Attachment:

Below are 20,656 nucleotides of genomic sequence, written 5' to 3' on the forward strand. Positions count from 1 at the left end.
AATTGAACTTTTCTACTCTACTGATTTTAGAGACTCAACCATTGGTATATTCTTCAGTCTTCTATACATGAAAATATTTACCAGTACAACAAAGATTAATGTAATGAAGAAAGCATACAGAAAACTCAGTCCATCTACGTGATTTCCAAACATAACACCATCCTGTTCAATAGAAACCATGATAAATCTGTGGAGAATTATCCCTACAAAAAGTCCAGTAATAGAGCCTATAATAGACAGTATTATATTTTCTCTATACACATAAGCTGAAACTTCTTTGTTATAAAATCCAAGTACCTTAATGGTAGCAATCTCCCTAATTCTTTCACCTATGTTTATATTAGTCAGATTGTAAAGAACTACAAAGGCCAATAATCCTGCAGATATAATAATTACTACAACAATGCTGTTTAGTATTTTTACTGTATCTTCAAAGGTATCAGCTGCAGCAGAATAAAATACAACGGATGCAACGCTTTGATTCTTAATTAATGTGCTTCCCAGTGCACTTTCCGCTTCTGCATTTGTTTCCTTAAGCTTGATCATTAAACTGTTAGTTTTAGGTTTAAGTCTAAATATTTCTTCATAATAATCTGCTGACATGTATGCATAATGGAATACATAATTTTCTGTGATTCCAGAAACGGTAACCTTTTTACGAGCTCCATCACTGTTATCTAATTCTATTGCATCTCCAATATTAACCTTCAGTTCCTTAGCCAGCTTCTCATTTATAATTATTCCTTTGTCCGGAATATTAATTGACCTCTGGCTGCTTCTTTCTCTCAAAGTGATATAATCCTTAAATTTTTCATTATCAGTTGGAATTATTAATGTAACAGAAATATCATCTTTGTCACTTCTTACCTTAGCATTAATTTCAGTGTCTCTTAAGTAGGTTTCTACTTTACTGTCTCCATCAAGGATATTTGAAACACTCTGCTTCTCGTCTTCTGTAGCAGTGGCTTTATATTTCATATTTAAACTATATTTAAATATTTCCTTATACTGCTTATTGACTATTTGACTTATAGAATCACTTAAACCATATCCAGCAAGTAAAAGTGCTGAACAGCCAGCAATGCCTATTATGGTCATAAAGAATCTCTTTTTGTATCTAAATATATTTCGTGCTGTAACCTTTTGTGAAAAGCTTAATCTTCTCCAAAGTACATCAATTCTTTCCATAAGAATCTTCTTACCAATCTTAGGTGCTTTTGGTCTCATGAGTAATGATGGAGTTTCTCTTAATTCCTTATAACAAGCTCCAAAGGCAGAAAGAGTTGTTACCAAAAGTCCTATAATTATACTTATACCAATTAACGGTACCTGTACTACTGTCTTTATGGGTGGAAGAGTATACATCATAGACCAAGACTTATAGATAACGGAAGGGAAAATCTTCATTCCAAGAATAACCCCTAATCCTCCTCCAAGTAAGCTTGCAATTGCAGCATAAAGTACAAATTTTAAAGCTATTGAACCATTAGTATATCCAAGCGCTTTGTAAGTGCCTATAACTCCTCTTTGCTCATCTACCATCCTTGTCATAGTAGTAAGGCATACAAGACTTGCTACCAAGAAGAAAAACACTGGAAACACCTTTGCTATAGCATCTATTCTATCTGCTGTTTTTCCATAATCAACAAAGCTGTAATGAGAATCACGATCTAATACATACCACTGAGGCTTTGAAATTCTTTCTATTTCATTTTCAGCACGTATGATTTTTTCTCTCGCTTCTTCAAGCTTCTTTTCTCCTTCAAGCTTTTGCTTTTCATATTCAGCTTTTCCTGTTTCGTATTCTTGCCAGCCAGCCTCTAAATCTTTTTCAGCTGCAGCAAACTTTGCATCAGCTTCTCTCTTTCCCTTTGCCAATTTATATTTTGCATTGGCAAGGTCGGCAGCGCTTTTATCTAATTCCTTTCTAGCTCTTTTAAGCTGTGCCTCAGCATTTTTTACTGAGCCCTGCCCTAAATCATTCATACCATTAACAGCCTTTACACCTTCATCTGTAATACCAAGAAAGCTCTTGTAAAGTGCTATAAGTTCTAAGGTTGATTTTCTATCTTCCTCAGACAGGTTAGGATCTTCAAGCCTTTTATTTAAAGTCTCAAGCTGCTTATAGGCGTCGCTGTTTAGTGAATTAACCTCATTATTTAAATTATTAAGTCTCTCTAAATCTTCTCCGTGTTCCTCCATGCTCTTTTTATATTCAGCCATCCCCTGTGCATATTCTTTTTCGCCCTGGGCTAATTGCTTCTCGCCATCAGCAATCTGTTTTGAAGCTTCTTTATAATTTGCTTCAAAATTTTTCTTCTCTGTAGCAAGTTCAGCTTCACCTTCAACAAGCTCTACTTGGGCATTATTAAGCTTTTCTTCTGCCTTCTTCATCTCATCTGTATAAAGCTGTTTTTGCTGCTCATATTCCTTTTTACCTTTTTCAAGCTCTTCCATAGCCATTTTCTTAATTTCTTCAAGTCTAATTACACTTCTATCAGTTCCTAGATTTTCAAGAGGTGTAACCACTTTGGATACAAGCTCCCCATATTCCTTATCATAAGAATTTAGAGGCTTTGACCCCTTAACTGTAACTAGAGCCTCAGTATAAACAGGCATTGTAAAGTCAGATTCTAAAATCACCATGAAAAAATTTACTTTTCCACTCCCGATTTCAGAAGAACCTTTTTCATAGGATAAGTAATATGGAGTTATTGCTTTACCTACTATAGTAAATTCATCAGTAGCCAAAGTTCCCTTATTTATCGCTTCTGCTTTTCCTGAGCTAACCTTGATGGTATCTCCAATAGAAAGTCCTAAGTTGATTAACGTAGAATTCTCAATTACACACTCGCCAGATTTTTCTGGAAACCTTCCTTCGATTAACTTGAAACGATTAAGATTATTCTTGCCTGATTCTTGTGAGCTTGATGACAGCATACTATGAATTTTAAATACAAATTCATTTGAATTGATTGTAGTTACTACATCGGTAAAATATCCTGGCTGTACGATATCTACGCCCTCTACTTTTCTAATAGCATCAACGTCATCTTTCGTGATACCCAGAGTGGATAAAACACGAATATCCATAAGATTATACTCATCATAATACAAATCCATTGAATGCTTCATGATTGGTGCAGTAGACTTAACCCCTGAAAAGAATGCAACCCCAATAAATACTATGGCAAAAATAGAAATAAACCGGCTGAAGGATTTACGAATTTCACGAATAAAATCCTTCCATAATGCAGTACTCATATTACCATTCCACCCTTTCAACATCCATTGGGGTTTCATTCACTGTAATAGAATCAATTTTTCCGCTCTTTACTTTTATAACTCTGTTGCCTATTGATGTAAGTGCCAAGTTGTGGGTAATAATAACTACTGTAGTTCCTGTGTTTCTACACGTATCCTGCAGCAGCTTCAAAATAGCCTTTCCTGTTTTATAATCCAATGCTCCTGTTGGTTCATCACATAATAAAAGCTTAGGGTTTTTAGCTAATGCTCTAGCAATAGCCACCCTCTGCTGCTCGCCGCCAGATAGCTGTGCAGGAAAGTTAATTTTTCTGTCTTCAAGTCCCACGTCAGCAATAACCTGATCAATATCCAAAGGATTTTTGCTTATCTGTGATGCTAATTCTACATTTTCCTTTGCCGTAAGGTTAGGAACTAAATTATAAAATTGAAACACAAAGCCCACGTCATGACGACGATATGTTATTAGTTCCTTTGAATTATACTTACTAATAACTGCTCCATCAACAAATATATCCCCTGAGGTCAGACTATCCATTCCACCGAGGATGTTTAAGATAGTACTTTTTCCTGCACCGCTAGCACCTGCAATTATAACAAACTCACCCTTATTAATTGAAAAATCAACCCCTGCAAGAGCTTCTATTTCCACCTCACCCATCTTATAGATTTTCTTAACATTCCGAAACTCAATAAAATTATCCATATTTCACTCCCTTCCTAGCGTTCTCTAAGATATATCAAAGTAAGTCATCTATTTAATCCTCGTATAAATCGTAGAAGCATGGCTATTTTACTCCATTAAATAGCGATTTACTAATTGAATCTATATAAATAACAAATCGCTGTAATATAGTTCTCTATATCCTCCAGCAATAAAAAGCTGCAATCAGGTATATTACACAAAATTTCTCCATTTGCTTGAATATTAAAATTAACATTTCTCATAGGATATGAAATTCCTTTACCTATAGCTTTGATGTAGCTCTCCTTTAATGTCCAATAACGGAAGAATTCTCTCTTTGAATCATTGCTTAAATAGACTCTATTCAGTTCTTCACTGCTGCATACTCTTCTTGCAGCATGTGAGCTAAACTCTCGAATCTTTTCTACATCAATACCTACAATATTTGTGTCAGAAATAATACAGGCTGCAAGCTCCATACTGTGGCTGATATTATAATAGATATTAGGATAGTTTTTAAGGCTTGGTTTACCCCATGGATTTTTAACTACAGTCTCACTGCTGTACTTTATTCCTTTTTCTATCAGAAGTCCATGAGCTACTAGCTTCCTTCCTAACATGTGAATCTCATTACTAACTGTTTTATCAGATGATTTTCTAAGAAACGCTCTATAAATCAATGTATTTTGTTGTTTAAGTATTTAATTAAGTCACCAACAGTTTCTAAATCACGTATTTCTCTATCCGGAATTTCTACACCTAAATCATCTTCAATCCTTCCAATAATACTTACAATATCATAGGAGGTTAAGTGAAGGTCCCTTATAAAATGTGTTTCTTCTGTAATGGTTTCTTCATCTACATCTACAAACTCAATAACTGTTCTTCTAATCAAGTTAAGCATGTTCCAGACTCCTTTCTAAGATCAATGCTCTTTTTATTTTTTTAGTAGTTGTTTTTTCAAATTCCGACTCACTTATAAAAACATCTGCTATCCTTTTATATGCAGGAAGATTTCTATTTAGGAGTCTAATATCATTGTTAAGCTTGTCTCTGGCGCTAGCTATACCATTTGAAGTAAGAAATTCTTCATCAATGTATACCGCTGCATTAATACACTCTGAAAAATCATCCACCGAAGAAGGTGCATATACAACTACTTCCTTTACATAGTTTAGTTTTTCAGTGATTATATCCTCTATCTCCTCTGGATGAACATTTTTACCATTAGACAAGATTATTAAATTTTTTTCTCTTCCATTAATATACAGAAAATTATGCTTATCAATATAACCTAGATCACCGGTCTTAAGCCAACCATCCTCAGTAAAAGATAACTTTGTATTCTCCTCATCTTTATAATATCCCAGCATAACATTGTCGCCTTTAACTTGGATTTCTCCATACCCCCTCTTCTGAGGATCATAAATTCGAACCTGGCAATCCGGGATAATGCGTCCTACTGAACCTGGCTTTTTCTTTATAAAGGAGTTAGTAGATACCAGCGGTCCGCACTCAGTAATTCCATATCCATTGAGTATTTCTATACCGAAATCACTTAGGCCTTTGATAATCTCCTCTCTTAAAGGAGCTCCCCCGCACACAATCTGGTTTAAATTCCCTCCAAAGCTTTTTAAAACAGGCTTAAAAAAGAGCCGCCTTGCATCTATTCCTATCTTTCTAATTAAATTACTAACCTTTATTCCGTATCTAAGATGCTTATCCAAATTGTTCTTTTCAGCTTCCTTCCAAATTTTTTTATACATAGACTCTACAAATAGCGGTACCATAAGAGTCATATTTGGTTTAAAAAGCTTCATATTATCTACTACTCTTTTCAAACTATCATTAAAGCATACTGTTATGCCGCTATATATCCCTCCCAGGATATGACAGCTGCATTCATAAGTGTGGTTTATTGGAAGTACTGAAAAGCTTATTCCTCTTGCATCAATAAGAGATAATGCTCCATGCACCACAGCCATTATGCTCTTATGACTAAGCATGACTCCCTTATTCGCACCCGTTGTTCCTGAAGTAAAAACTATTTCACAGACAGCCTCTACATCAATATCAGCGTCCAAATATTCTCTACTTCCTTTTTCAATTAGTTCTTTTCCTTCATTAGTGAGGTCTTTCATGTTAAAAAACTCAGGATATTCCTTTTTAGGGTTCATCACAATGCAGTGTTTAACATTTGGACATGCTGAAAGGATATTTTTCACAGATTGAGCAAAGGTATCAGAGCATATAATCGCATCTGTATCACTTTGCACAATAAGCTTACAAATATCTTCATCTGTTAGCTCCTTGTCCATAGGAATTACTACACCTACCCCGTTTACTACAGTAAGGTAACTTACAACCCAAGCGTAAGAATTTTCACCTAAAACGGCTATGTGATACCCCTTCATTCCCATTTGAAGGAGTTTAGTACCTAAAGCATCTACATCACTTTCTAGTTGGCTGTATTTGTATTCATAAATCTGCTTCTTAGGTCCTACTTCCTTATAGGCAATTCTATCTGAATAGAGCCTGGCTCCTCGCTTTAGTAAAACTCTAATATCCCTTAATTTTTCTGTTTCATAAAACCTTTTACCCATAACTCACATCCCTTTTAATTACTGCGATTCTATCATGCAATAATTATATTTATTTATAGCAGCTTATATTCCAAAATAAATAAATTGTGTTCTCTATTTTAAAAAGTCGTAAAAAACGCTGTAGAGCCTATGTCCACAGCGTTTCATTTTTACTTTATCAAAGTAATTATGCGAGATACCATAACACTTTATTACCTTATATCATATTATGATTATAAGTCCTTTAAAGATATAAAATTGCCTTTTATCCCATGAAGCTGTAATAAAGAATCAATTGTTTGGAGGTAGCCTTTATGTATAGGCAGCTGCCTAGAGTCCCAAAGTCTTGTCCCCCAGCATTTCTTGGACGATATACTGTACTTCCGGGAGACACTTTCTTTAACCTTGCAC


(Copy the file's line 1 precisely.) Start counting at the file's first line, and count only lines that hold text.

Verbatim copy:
Below are 20,656 nucleotides of genomic sequence, written 5' to 3' on the forward strand. Positions count from 1 at the left end.